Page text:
To recalibrate your manufacturing business continuity plan for pandemic resilience, consider your risks in each of the four impact zones:

Liquidity and cash flow management risks


As you evaluate your risks, consider these five guidelines for liquidity and cash flow management:


  1. Understand your working capital needs. Cash is king.
  2. Optimize costs, being relentless in cost control.
  3. Evaluate and collaborate with your customers and suppliers.
  4. Communicate early and often with your lenders.
  5. Consider liquidity in terms of tax opportunities from IRS changes, credit and incentives available from recent legislation.

Grant Thornton Restructuring Services Principal Paul Melville said “Liquidity is key at the moment, and that is likely going to be the case for a number of months. Companies fail because of a lack of liquidity. When you look at working capital right now, it’s crucial to forecast your needs for a number of different scenarios. When doing that, you must adopt a very deliberate and calm approach to what is a very, very complex problem. There are so many different moving parts in your liquidity and cash flow that you need to make sure that you have a methodology and approach that can be flexed and changed as circumstances dictate.”


“To the extent you can, if you have committed funding lines with your lenders, consider drawing down on your credit facilities to help you build up liquidity,” Melville said. He also encouraged manufacturers to communicate openly with lenders. “No banker wants to be surprised, so don’t surprise them with last-minute requests. Figure out what you need, run the scenarios, and talk to them. They will be much more receptive to helping you when they can see how thought-out, deliberate and methodical your approach has been.”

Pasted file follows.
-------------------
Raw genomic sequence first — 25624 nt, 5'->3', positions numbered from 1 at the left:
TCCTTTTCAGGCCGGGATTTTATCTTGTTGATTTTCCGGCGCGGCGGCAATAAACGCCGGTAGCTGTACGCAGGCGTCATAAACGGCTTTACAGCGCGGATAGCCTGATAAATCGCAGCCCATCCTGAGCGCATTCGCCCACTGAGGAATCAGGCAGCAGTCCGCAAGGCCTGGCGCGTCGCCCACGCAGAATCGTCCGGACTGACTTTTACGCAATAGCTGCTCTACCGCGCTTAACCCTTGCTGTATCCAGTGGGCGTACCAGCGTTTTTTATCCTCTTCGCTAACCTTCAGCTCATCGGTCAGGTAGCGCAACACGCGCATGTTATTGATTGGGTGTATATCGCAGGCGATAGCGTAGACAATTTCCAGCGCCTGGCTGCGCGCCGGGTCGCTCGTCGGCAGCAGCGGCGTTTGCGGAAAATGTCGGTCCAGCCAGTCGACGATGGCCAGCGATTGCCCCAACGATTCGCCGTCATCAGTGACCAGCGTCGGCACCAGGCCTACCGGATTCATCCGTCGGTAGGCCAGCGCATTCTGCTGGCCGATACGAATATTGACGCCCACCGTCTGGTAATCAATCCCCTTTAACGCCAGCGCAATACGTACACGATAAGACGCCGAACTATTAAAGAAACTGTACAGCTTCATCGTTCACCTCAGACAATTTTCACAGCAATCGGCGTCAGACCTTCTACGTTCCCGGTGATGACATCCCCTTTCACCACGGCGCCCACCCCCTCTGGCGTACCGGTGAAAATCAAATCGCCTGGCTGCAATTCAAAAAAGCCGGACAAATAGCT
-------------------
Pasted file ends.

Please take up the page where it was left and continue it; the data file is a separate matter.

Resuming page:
Supply and demand risks


As you evaluate your risks, consider these five guidelines for supply and demand:


  1. Prioritize the most important and profitable customer segments.
  2. Streamline supply chain and operating models to reduce complexity.
  3. Recalibrate labor, assets, capacity and working capital investments.
  4. Shore up supplier and third-party relationships to mitigate further disruption.
  5. Evaluate supplier solvency and manage any other risk factors.
Grant Thornton Advisory Services Principal Jonathan Eaton said “If you are a manufacturer in a constrained environment, where you can only satisfy a certain portion of your demand, you need to prioritize the customers that are most profitable and most meaningful to your strategic direction, mission and vision as a company.” Eaton added that “it’s also an opportunity to take a hard look at underperforming products. If you rationalize underperforming products, customers are more forgiving about changes to the product portfolio in times of supply chain disruption than when an economy is thriving. So, it might be easier to right-size your product portfolio now to reduce complexity within your supply chain.” It is essential to understand changes in demand patterns, whether they be by channel, customer or the frequency and quantity. This informs your demand generation investments and supply-side actions to meet demand.

This is also a time to watch your suppliers. “Suppliers want to hear from you about your business needs, in the same way you want to hear from your customers about their needs. So, being proactive in that dialog will ultimately help your suppliers serve you well,” Eaton said. “Communicate with them and make sure you know which suppliers create risk for your business, as some may not survive. Some people will give you bad advice and say, ‘Try to extend your payables terms.’ Well, if you try to extend your payables terms with suppliers that are already struggling, that is likely to be an issue. I think the right thing to do is be a good partner and pay on time in the same way that you want your customers to pay on time.”


External factor risks


As you evaluate your risks, consider these five guidelines for external factors:


  1. Monitor exchange rates for possible rebounds from Asian markets that strengthen the Chinese yuan and Malaysian ringgit against the US dollar.
  2. Review energy holdings and long-term policy for the coming year, to take advantage of abnormally low energy prices.